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Beachy Head >  Google™ Map Sep 2018  East Sussex Coat of Arms

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Sep 2018

"South Coast headland and home to the highest chalk cliff in Britain", they say.

East Sussex Coat of Arms

It's a South Coast headland and home to the highest chalk cliff in Britain, alright, but more on that in a minute. First, you have to find it and it's just east of the gap after the Seven Sisters and by gap, it's meant Birling Gap.

Beachy Head - Looking East to Eastbourne

There you'll find a beach from where it's uphill either way but you can drive up here by the rollercoaster ride that's the B2103 on your way to avoiding Eastbourne.

Of course you have to pay for the parking but there's a pub, a visitor centre and they've even laid on some lavs for your convenience.

Beachy Head - Pub and Visitor Centre
Beachy Head - Public Toilet

Yours and the million others who are here to visit this popular tourist attraction with most of them seeming to be coming from overseas but more on them in a minute.

There's plenty of reading material not far from the car park and the top plaque was unveiled in 1979 by a dear old friend, the Duke of Devonshire, who also happened to hold some land near here.

Beachy Head - Commemorative Plaques

It 'commemorates' the re-siting of the original 1920 plaques, which themselves 'commemorate' the purchase of Beachy Head, making it not entirely clear just what's being 'commemorated' here.

The purchase was by the Eastbourne Corporation for the 'preservation of the amenities' or 'No! You can't build flats here!' The plaques were moved during World War II, you see, but the fact it's only 9223 km[1] to Rio is far more interesting.

Beachy Head - To Rio
Beachy Head - RAF Bomber Command Memorial

Much more significant, World War II-wise, is the RAF Bomber Command Memorial. These cliffs would be the last sighting of Blighty for some of the airmen popping over to Europe for the night and when it's said some, that was nearly half of the 120,000 crew that flew.

It's therefore fitting and its fitting involved a helicopter from Hampshire in an aerial operation that was quite, but not nearly so, dangerous.

[1] 5731 miles in old money and like you hadn't worked out already?

Fans of the pharos are more than catered for but shouldn't that be phare?

Beachy Head Lighthouse

Until its automation in 1983, and because of its location, the only decent TV reception came from France and that was long before they were doing anything decent.

The inevitable clifftop stroll heads west towards the Belle Tout lighthouse but the only blinding work being done there, these days, is on the bangers, probably. It's an upmarket B&B now and a night there is knocking a couple of tons, pounds-wise.

Near Beachy Head - Belle Tout Lighthouse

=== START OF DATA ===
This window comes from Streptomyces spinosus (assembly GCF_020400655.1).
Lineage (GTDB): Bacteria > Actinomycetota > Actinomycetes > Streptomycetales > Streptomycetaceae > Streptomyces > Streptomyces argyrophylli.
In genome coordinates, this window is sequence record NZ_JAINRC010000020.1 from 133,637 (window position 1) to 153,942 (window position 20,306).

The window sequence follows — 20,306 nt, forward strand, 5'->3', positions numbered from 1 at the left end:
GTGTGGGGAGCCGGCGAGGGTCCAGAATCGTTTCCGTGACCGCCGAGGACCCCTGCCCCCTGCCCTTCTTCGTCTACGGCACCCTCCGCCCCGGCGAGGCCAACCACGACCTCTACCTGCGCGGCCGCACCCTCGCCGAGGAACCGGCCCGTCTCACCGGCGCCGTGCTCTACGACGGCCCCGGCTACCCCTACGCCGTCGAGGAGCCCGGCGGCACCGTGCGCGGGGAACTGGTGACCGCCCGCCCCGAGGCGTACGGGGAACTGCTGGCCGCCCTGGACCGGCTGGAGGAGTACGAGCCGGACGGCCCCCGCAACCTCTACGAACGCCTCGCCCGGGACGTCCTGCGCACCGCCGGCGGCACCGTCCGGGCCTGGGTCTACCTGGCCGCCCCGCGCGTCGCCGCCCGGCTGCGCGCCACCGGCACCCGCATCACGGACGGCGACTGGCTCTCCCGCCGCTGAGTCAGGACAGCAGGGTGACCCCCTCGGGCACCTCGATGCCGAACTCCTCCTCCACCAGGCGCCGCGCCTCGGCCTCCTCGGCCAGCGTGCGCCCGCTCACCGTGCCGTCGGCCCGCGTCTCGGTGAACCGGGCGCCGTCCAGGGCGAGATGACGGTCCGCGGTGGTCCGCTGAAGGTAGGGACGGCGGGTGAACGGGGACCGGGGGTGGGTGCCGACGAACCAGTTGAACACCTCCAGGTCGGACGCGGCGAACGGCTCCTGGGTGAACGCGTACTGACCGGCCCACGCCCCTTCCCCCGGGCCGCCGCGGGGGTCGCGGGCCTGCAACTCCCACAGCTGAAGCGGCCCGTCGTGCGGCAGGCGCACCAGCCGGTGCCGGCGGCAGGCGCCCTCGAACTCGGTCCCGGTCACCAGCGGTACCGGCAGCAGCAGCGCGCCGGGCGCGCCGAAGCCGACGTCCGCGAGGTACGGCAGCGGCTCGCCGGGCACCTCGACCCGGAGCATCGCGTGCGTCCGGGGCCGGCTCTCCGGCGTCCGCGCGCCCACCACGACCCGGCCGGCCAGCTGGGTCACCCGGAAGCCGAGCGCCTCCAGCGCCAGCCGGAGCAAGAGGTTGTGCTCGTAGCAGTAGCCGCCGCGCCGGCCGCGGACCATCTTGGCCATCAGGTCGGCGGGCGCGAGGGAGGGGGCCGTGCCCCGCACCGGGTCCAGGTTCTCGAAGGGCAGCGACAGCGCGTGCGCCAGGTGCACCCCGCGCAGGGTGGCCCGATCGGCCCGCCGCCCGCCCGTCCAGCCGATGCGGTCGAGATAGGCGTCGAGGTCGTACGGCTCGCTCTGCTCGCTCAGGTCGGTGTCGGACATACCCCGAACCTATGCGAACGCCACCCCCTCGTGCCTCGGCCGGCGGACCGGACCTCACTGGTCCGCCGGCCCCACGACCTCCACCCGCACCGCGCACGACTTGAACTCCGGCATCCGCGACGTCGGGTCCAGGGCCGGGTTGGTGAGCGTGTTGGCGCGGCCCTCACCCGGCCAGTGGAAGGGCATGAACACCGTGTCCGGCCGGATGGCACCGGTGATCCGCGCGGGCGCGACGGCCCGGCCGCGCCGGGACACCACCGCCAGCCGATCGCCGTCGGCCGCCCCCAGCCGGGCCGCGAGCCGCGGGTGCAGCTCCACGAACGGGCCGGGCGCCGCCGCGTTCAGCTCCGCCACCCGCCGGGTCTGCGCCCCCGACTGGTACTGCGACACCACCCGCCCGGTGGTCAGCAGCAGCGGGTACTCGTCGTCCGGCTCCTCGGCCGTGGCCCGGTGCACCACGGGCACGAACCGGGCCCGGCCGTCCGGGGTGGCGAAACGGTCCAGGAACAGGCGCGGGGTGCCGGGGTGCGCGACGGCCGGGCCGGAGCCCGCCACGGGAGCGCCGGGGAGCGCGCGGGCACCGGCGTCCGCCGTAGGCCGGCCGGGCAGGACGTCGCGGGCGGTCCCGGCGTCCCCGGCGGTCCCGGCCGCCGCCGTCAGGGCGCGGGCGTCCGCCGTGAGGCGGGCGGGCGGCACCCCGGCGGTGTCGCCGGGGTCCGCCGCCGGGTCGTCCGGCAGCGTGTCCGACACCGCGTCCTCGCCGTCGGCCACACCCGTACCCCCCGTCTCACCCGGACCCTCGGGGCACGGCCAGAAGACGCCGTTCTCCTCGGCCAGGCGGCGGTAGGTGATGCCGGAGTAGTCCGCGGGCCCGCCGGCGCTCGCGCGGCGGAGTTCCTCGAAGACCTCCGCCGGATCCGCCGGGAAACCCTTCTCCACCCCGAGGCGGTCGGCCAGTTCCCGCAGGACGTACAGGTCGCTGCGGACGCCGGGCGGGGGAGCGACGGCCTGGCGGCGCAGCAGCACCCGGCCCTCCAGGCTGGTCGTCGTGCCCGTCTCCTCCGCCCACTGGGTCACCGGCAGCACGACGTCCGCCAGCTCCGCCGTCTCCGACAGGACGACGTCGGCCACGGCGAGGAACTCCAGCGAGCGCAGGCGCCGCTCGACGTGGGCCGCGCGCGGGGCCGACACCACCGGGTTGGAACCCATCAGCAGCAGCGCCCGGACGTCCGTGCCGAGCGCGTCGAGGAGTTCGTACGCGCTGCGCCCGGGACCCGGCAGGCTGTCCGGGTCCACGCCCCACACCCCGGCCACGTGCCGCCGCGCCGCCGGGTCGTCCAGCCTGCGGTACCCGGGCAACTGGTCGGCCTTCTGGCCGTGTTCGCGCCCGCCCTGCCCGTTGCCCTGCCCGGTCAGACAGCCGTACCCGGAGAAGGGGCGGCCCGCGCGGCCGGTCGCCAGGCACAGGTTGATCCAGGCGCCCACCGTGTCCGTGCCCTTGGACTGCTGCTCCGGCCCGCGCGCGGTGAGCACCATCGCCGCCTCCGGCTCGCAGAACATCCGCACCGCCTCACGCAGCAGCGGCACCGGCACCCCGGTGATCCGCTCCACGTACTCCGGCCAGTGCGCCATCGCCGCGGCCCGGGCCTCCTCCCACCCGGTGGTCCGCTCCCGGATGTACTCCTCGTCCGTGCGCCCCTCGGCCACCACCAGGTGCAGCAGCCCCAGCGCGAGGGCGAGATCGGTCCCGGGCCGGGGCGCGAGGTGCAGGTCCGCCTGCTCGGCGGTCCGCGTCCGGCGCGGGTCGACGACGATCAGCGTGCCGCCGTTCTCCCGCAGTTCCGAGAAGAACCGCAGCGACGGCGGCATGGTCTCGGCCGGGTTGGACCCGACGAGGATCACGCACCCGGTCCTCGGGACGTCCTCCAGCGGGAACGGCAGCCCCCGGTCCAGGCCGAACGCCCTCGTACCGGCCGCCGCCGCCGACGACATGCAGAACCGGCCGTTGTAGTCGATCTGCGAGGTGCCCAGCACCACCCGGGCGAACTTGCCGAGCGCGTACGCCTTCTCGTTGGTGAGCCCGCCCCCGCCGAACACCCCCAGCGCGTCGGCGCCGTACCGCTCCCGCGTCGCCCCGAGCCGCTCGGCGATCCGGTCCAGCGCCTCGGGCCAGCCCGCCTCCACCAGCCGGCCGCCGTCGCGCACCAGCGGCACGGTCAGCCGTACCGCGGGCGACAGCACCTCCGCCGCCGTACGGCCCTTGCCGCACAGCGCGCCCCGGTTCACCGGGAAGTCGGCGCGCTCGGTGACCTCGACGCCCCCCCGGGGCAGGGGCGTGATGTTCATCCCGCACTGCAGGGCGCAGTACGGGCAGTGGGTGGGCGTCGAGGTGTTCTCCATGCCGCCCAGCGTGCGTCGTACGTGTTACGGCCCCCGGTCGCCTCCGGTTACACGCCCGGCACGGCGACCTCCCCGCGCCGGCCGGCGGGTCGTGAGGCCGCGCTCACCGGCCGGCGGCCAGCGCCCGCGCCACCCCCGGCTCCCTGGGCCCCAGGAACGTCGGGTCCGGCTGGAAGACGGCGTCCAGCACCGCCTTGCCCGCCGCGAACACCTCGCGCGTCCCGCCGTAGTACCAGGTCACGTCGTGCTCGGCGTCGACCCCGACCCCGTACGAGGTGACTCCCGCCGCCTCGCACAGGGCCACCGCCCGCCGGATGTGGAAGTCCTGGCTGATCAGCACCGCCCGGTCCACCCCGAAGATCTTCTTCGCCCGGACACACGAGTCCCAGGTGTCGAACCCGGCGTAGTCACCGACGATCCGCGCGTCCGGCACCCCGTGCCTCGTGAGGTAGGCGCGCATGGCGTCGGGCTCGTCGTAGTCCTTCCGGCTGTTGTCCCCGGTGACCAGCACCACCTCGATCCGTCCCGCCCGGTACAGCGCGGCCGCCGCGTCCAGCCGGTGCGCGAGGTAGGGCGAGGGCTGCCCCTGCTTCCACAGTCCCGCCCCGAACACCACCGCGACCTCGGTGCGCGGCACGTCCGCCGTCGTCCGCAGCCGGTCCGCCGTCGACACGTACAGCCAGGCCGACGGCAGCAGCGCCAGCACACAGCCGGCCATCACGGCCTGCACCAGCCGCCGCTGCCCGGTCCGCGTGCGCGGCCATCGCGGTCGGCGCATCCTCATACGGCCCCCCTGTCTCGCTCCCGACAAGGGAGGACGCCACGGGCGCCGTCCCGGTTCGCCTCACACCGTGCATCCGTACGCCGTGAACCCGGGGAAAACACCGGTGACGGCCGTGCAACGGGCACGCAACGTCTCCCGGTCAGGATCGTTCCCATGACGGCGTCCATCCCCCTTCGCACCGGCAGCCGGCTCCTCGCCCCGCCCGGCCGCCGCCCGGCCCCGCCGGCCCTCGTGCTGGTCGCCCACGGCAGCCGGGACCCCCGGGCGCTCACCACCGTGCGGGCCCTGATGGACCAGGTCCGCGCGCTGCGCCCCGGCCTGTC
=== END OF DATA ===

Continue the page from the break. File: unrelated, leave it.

For that, you'd expect at least Sky™ Movies and since they've turned the big bulb off, you won't be up all night, unable to sleep, with The Unbearable Lightness of B&B'ing.

It's along the clifftops that you'll meet the entire German, year 11 student population or fifth year as it should still really be called.

Beachy Head - South Downs Way

That's a joke, of course, and not entirely true since there's a fair few of them lying on the beach in Eastbourne and the way some of these gangly lummoxes are going on, they'll soon be joining them.

As will a youngish girl in a crop top who's dangerously close to the edge of this top outcrop for the sake of a selfie. SlyBob can't watch[1] and neither can her boyfriend who's now heading off in a huff leaving her trailing in his wake, smirking.

Beachy Head - South Downs Way

There's a word of warning from a pair of red-shirted chaplains who have more serious concerns and who are an unfortunate reminder of why some people make their way here.

[1] The wobblies have already kicked in and yes, that'll be the old vertigo!

  South Downs Way

The 100-mile, long-distance South Downs Way footpath cuts right along here and if you're walking from Winchester then congratulations, it's only another three more miles to Eastbourne. If you're coming from Eastbourne then it's about 97 miles to Winchester and you're going the wrong way anyway.

The highest chalk cliff[1] in England, 80 million years old and counting and 531 foot thanks to some uplifting that came later. Naturally, that means there's a bunch of paragliding nutjobs who are more than prepared to leap off it.

Beachy Head Cliffs
Beachy Head - Paragliding Nutjobs

The wind's too weak today, he says, too weak even for the safety of the plateau below. Apologies to the matter-of-fact chap for coming across as incredulous because, yeah, that's a perfectly normal thing to do?

Oh look! It's crop-topped girl from earlier and she's walking hand in hand with her boyfriend now, awww. It's not known if they've made up to the extent that they're ready to tie the knot but if they are, here's an observation...

If he wants to tie a knot in something, how about a safety rope? One that's at the very longest... 530 foot!

[1] Cornwall can make a loftier claim but they're mostly sandstone and let's not even get started on Scotland's granite.